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Small crypto mining attack points to big browser problem

Taylor Armerding

Feb 14, 2018 / 3 min read

As malware attacks go, this one was relatively benign. But that doesn’t mean it shouldn’t be taken seriously.

The criminals who infected an estimated 5,000 or more websites in the US, the UK, Canada, Ireland and Australia starting at 11:14 a.m. GMT Sunday – many of them government sites – were apparently only interested in sucking electricity and processing power from victim computers so they could mine the cryptocurrency Monero.

Their entry point was an accessibility plugin called Browsealoud, offered by a company called Texthelp to assist those who are blind, visually disabled or otherwise have trouble reading. They modified the plugin by injecting malicious JavaScript that was then used to download software from coinhive(dot)com to start mining for cryptocurrency.

Scott Helme, an IT researcher and consultant who was the first to post about the attack, included screen shots on his Twitter thread that showed victims included the General Medical Council, National Health Service and Information Commissioner’s Office in the UK, the US Courts and the Queensland Government in Australia.

But according to a statement issued by Martin McKay, Texthelp’s CTO and data security officer, there was no attempt to extort or ransom money from Texthelp or its customers, no customer data were accessed or stolen, and the whole thing was over in four hours when Browsealoud was taken down.

And since the malware doesn’t “achieve persistence,” all victims have to do to eliminate it is to close their browsers.

McKay added that in light of the attack, “we are strengthening our security systems further.”

So, threat eliminated, damage minimal – end of story?

Not by a long shot, according to Steve Giguere, sales engineer with Synopsys Software Integrity Group. “There is a larger issue here,” he said. “It’s less about the cryptomining malware and more about how powerful the browser is.”

As in, more powerful but also more vulnerable.

“Over the past 10 to 15 years, the browser has changed from being a passive window onto the Internet to a fully functional multi-purpose application portal with a comprehensive attack surface,” he said.

Which means that not only is the hack of a plugin just one of thousands of possible attack vectors, but it is also more a matter of luck than anything else that the damage wasn’t much worse.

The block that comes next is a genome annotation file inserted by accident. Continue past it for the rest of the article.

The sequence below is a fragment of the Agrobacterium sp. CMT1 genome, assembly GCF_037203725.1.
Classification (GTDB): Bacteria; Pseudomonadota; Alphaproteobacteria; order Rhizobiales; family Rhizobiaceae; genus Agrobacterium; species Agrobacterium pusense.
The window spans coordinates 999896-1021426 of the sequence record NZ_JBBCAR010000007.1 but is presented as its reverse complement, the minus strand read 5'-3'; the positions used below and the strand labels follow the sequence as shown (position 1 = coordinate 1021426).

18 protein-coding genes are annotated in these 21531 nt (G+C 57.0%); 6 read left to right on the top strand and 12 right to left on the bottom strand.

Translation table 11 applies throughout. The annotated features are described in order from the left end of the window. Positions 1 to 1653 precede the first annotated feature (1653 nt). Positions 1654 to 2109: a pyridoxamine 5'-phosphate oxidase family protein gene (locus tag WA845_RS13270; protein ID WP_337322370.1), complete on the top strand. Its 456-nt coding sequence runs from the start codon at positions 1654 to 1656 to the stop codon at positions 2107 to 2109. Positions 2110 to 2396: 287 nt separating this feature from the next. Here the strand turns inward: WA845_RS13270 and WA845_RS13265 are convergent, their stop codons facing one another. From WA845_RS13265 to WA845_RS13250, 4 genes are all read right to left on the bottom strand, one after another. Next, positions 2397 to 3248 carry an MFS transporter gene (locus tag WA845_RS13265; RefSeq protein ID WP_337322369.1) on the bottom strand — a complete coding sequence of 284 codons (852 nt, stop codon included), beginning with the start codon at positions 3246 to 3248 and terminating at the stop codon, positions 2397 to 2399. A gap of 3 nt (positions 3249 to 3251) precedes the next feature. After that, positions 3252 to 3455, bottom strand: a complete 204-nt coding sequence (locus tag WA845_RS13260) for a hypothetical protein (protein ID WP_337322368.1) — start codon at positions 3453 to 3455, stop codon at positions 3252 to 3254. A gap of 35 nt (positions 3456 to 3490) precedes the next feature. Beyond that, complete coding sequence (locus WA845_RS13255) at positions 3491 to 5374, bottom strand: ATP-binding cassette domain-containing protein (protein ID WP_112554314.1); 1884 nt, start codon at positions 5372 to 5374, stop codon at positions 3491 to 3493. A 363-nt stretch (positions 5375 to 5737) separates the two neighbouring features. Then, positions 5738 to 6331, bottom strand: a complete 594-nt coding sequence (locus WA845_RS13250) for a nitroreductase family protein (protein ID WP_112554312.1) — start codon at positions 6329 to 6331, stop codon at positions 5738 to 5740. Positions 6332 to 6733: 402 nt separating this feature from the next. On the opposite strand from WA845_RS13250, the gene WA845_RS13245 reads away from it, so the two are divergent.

Helme, who investigated after he got a message from a friend whose AV software had detected a problem from a visit to a UK website, told Motherboard that while the only apparent motive of the attackers was to mine cryptocurrency, they had the power and access to do much more, such as installing a keyloggers onto victims’ computers or infecting them with more invasive malware.

“It could have been a catastrophe, it really could have – that’s not just scaremongering,” Helme said.

Travis Biehn, technical strategist with Synopsys Software Integrity Group, said this kind of attack is not new.

“There’s a long history of attackers compromising popular web destinations, and exploiting those resources for monetary gain,” he said. “The user populations are sometimes more valuable than the data on the compromised service.”

But browsers remain largely unequipped to block or even detect those attacks.

The problem, he said, is, “how does the browser verify that the code it has received from a website is the same code the organization released to production?”

Some threats are filtered by HTTPS, which can prevent man-in-the-middle attacks.

But, Biehn said, there is a much larger attack surface before, or “upstream,” of HTTPS protections.

“Load balancers, upstream enterprise components, which have exploded with microservices trends, and application servers themselves present a pivot point for attackers looking to exploit customers,” he said, “because they can all introduce code before those connections are protected over the wire with HTTPS.”

The solution? It’s not available yet. What is needed, Biehn said, “is an addition to web-standards – one that allows organizations to produce verifiable client-code, and browsers to validate that code.

“To date, the strongest technologies that can be deployed to protect against these attacks are insufficient to actually tackle the problem.”

Helme told Bleeping Computer that websites can protect themselves by using CSP+SRI (Content Security Policy plus Subresource Integrity).

With SRI, the owner of a site specifies a hash for script to be loaded. The browser then won’t load a script that has been modified from that hash.

CSP forces the browser to require all scripts to have an SRI hash associated with them. Any that lack it it will be blocked.

But Biehn said those are not good enough – yet. “These technologies are still in their infancy, and they aren’t comprehensive to a full ‘build’ of a web-application,” he said. “They reduce a small part of overall risk, but they are ultimately significantly insufficient.”

Which means the endless urging of multiple security experts over the past decade and more still applies: Build security in, from the beginning of the SDLC.

“The designers of the plug-in may have underestimated the security requirements of their own SDLC and/or never thought themselves a target,” Giguere said. “Hackers are always looking for a weak link.”

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